The Hatchback joins the Civic lineup for 2017, two years after the tenth generation debuted for 2015. It shares the spotlight with the popular Civic Sedan and fun-loving Civic Coupe. The trio now gives customers a choice in body style, while still delivering that Civic personality. All three ride on the same platform and share powertrain options.
Since the Civic Hatchback is new, Honda sent an example to test for a week for evaluations. Our tester was the EX-L Navi trim and came equipped with Honda Sensing. Otherwise, the car had no options, giving a full taste of the Civic Hatch’s second-most expensive trim. Even still, the as-tested price only rang up $27,175. That’s not bad for a vehicle with crossover-like interior room, leather seats, tons of in-dash tech, all the latest active safety features, and a turbocharged engine that averages 42 mpg on the highway. Color us impressed.
So how did the 2017 Civic Hatchback do? Keep reading to find out.
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2018 Honda Civic Si Coupe
The Honda Civic has been around for the last 45 years, and boy has it been a rollercoaster ride. Some of the more recent generations are considered flops, while others are regarded as much more. For 2016, Honda introduced the tenth-generation Civic, a model designed around Honda’s new compact global platform, featuring a fastback design and some serious improvement to the interior over previous models. Best of all, the Civic Type R hatchback is finally coming to the U.S., but so is a new Si. The new Si comes with a turbocharged engine for the first time ever, displacing 1.5-liter and delivering 205 horsepower. It’s a few ponies short of what everyone hoped for, but not all is lost. It also gets its own styling cues to set it apart, not only from the standard Civic but, from the Type R as well, making it a well-rounded model even if it doesn’t balance well between the standard Civic and Range-topping Type R.
Long story short, the new Si is the torquiest Si ever made. It weighs a bit less and includes more upscale features like active shock absorbers. There’s even a limited-slip differential turning the front wheels. Unfortunately, Honda isn’t offering it with all-wheel drive, but it does get a short-throw, six-speed manual transmission to help even things out a bit. Some exclusive features inside will keep it fresh in your mind that you sprung for something better than the Civic EX-L or the Civic Touring. But, let’s not get too far ahead of ourselves – the Civic Si is finally here in production form, so let’s take a closer look at it.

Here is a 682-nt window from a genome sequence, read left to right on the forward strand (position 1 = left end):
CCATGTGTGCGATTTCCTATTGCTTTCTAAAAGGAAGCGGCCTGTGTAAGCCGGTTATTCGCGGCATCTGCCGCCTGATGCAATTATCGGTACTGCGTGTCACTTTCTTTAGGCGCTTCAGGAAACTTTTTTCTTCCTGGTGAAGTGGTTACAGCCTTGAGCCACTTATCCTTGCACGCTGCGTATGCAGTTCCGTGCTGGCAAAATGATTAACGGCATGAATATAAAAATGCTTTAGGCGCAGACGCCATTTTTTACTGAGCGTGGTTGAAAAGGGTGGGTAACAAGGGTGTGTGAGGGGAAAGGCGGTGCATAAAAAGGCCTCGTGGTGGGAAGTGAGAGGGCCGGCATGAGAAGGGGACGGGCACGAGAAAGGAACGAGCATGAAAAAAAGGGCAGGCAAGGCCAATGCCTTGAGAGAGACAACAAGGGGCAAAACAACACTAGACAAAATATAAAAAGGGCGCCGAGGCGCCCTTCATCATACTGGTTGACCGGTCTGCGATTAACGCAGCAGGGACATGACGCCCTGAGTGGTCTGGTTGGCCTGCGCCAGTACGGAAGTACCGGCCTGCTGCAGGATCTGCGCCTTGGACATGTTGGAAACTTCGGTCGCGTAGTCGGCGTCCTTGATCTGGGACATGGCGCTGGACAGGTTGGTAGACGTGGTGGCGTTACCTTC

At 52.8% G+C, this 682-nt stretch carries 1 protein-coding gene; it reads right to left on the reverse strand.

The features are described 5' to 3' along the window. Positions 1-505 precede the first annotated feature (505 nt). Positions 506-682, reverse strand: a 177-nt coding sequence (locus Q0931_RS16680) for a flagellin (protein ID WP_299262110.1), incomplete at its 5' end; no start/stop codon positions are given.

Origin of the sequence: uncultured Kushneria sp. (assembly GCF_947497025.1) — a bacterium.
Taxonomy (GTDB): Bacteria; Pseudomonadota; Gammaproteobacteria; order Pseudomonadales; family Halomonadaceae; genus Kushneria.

Honda Unveils 3D Printed Micro Commuter Vehicle
Honda just revealed a new “short range ‘Micro Commuter’ electric vehicle” that applies a variety of interesting ideas and technologies to the world of automobile production, including 3D printing. The super-tiny EV made its formal debut at this year’s CEATEC trade show in Japan, and is designed as a delivery vehicle for the Japanese bakery Toshimaya.
In case you were unaware, CEATEC (Combined Exhibition of Advanced Technologies) is an annual tech-heavy trade fair similar to the Consumer Electronics Show (CES) here in the U.S.
The micro commuter uses a pipe frame chassis sourced from Honda as the underlying structure. On top of this you’ll find exterior body panels and a cargo area created by a 3D printer. Providing the go are the same electric drive components as were used in the MC- β (Micro Commuter Beta), another single-seater prototype that was revealed back in 2014.
That means this new micro-mover gets a maximum of 15 horsepower thanks to a lithium-ion battery pack. Charge times look like seven hours from a 100-volt outlet, and less than three hours when plugged into a 200-volt outlet.
Total range is capped at around 50 miles, which might seem low, but remember, this is a delivery vehicle, which means it’s got a pretty fixed A-to-B schedule. Seating capacity is limited to just the driver, with space in back to accommodate Toshimaya’s various confections.
To produce the new micro commuter and create those nifty 3D printed panels, Honda partnered with Kabuku Inc., a Japanese firm that specializes in digital fabrication technology. Honda also says it employed an open innovation model during development (basically sourcing ideas both internally and externally), and that the underlying structure uses a variable design platform.
Continue reading for the full story.
Most of you are probably already familiar with the Honda Fit, the five-door subcompact that’s available nationwide with a puny, 1.5-liter four-pot under the hood. What you might not be aware of is that the automaker also builds a crossover on the same underpinnings. It’s dubbed the Vezel and has been offered in Japan since December 2013. No biggie though, because you’ll get to see it in person starting 2015, when Honda brings it to America under the HR-V name. The new vehicle slots right below the popular CR-V and will be manufactured in Mexico before being shipped to U.S. showrooms.